Fish suffering at major Scottish slaughterhouse
A few weeks ago, Animal Equality released new footage taken at a salmon slaughterhouse operated by The Scottish Salmon Company, which supplies major UK supermarkets as well as many international retailers. Their investigation revealed fish clearly conscious and suffering after a failed stunning, being clubbed multiple times, having their gills torn by workers' fingers and being thrown to the floor to suffocate, among many other abuses.
'A significant number of salmon are clearly conscious when their gills are cut, which could result in extreme pain for as long as seven minutes.' (Mark Borthwick, Head of Research at the Aquatic Life Institute)
You can watch the footage below. This is far from the first animal abuse controversy for the Scottish salmon farming industry, however...
Despite claiming to be being environmentally sustainable, the salmon farming industry is anything but. (First, let's note that in the case of carnivorous fish like salmon, it takes three to four pounds of wild-caught fish meal to produce just one pound of farmed fish!) More than 200 farms in Scotland and the Northern Isles contain hundreds of thousands of these fish, who swim around in enclosed pens, fed processed foods and medicines in an attempt to curb the constant threat of parasitic sea lice and diseases.
A startling 9.5 million salmon--or a full 20%--die in these pens every year, the most common cause being illness: amoebic gill disease, salmon gill pox virus, proliferative gill disease, cardiomyopathy syndrome, pancreas disease, anaemia and fungus. In 2018, Marine Scotland, responsible for monitoring the welfare of farmed fish, visited Vacasay, a farm on Loch Roag, and rated parasite growth as 'satisfactory'. Inspection reports seen by the BBC, however, had showed significant lice damage to fish, so two weeks later, photographer Corin Smith went out for another look to film above and inside the pens and discovered a severe sea lice infestation.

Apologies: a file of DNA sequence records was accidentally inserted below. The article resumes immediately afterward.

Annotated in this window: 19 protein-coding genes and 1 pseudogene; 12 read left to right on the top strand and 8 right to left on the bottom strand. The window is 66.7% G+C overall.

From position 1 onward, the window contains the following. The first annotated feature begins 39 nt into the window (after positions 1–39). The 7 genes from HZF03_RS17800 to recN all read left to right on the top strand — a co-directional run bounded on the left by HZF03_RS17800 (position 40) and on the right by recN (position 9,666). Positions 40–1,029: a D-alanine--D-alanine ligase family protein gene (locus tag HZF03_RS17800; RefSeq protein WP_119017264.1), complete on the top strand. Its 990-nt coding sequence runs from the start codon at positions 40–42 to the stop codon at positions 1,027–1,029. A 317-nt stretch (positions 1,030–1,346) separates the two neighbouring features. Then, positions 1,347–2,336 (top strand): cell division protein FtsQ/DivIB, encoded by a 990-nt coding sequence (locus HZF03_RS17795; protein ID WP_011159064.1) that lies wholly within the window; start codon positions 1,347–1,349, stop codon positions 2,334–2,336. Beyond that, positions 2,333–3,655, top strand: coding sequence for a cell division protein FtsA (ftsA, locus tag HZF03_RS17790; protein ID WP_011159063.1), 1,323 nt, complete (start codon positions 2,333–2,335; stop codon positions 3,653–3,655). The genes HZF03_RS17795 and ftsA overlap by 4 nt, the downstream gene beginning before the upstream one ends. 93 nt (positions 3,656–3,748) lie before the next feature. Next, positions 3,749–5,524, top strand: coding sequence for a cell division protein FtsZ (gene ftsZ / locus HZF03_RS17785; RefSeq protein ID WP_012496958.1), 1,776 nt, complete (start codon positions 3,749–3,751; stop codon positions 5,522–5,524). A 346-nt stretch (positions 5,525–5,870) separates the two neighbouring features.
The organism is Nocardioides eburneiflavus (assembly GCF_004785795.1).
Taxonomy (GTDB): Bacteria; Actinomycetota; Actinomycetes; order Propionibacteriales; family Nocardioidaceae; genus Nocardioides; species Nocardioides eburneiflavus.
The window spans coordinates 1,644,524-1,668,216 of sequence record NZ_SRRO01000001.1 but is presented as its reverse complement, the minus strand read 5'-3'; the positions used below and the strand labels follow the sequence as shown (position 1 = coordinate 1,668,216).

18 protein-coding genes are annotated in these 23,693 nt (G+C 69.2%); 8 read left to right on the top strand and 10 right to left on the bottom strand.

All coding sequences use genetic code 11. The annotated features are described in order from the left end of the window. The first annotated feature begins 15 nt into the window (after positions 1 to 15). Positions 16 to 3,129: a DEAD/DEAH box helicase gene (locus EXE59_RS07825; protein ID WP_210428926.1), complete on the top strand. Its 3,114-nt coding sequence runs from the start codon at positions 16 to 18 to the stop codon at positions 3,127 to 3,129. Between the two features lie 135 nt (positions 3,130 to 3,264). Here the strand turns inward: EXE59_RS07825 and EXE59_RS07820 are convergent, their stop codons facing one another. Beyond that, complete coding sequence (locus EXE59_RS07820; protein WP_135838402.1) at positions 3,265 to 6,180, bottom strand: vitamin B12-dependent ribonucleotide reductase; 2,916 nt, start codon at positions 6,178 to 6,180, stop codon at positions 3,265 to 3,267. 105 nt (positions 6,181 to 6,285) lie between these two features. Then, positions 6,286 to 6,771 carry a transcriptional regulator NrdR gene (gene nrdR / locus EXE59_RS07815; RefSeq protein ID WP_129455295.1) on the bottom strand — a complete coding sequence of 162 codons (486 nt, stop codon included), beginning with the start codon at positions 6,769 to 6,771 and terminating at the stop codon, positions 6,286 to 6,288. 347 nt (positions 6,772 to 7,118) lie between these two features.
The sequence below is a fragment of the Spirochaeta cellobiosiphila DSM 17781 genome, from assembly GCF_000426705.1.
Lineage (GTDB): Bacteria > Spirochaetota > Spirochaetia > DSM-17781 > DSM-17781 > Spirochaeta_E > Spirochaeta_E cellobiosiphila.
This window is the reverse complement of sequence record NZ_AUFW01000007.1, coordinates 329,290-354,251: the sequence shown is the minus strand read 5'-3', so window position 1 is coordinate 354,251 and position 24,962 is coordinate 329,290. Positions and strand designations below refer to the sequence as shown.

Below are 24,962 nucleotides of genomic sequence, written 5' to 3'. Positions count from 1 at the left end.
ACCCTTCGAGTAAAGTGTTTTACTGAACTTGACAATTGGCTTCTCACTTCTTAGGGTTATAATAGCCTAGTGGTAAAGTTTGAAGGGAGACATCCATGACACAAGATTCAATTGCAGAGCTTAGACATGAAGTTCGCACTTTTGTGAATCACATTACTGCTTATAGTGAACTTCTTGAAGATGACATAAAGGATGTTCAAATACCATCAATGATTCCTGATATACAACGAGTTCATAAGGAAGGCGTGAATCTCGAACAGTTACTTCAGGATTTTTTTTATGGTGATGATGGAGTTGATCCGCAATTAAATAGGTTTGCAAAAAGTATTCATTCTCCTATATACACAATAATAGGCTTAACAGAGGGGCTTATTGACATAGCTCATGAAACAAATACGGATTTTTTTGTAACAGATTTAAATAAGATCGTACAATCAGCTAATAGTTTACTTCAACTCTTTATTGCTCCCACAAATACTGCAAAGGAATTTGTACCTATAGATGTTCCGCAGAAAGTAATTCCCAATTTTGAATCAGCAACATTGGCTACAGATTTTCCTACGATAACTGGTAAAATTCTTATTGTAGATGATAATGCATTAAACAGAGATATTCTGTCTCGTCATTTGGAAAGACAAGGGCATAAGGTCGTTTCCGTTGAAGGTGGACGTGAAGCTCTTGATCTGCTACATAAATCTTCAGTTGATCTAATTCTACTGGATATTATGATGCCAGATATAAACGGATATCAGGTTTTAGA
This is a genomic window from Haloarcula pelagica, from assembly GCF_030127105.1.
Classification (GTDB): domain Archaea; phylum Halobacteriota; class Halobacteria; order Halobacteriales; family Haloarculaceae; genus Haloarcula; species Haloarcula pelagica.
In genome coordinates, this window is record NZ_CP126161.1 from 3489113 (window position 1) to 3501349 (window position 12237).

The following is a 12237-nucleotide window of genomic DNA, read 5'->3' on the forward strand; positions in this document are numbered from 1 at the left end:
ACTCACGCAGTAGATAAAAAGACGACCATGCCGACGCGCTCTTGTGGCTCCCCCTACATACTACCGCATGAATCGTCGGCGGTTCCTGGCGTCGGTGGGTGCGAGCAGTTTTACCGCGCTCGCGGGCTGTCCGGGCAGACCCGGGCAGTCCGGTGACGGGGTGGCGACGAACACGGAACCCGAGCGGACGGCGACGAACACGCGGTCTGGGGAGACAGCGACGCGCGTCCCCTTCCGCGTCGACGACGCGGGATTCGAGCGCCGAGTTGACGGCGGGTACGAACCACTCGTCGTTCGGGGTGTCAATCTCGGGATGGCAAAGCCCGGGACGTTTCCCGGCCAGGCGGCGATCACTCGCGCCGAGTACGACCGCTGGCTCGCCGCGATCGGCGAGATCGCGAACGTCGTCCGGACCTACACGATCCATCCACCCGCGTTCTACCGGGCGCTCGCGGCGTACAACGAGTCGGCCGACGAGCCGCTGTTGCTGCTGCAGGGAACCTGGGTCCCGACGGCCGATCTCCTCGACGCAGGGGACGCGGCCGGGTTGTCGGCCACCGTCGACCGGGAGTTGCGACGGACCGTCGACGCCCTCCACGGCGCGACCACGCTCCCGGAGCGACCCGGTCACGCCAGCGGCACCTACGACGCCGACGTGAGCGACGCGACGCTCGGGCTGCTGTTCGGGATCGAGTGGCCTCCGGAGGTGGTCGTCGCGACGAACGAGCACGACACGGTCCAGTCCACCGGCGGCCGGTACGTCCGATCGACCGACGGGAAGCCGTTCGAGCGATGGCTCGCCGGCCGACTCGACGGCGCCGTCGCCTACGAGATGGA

'...what I saw was an incident of severe sea lice infestation, and the fish were being essentially eaten alive by the parasites. I couldn't believe what I was seeing, I couldn't believe the numbers and the damage.'
When these photos became public, inspectors Marine Scotland returned within days. This time, they reported high levels of the parasite and four farms were sent warning letters. They claimed that sea lice grow quickly and boasted that the problem was already under control.
As said previously, this is far from the only instance of cruelty; in June 2019, Don Staniford of Scottish Salmon Watch filmed in three farms in Loch Shieldaig. He filed a welfare complaint for what he saw, lice-infested cages with 'salmon gasping for air at the surface and covered in white lesions with visible damage to snouts, eyes, tails, fins and flanks...Such damage has occurred over a sustained period and has not just happened overnight – this is clearly as case of prolonged suffering and months of ongoing agony.' Upon seeing the footage, Compassion in World Farming backed his complaint; chief executive Philip Lymbery described himself as 'shocked anew', despite having worked on fish welfare issues for 30 years. '[This] reinforces my view that industrial salmon rearing is little more than factory farming at sea. Confined in vast numbers, these natural ocean wanderers have little choice but to swim in small circles liked caged tigers, all too often becoming diseased, riddled with parasites and wearing themselves sore in the process.”